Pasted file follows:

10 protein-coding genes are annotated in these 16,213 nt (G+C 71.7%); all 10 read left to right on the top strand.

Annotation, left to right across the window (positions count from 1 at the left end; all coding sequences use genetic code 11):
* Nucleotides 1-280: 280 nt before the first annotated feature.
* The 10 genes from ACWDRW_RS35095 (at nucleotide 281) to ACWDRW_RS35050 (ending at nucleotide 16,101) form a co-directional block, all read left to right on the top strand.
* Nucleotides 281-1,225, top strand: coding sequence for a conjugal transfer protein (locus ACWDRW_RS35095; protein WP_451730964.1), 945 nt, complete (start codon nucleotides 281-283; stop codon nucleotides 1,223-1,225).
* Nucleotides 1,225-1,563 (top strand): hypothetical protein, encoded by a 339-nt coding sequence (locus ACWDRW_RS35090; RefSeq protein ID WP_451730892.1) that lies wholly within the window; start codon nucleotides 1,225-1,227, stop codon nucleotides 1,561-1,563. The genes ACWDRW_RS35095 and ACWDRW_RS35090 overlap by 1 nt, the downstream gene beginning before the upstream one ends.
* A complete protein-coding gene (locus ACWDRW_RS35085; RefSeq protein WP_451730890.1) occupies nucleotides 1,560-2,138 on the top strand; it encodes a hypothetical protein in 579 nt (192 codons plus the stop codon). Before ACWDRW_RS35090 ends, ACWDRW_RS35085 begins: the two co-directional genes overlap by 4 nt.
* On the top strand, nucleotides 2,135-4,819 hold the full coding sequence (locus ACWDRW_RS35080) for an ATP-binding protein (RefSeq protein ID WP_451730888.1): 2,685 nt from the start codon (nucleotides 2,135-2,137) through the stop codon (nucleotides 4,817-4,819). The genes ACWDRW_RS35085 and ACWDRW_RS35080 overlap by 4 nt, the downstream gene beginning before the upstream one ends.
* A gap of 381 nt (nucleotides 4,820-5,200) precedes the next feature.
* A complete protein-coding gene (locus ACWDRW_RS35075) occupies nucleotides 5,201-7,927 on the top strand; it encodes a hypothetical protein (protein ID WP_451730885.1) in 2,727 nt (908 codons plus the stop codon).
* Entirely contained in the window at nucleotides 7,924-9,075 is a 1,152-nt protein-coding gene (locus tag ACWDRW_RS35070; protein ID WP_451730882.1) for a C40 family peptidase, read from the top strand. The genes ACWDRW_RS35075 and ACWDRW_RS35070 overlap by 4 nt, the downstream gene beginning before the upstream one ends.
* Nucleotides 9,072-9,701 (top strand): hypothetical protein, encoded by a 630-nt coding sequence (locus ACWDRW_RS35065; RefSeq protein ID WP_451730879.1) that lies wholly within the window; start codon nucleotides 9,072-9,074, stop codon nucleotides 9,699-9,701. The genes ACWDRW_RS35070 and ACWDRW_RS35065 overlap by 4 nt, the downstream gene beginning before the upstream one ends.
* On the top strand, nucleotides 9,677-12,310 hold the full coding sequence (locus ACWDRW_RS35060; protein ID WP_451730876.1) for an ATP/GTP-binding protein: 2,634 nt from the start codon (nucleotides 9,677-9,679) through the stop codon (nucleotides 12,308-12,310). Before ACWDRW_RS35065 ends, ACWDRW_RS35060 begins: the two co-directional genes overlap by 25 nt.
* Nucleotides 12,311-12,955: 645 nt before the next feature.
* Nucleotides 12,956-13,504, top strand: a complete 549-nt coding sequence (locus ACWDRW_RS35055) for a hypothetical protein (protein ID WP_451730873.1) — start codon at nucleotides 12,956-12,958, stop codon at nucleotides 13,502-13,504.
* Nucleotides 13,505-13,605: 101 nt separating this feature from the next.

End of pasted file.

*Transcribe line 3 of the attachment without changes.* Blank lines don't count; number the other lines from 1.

* Nucleotides 1-280: 280 nt before the first annotated feature.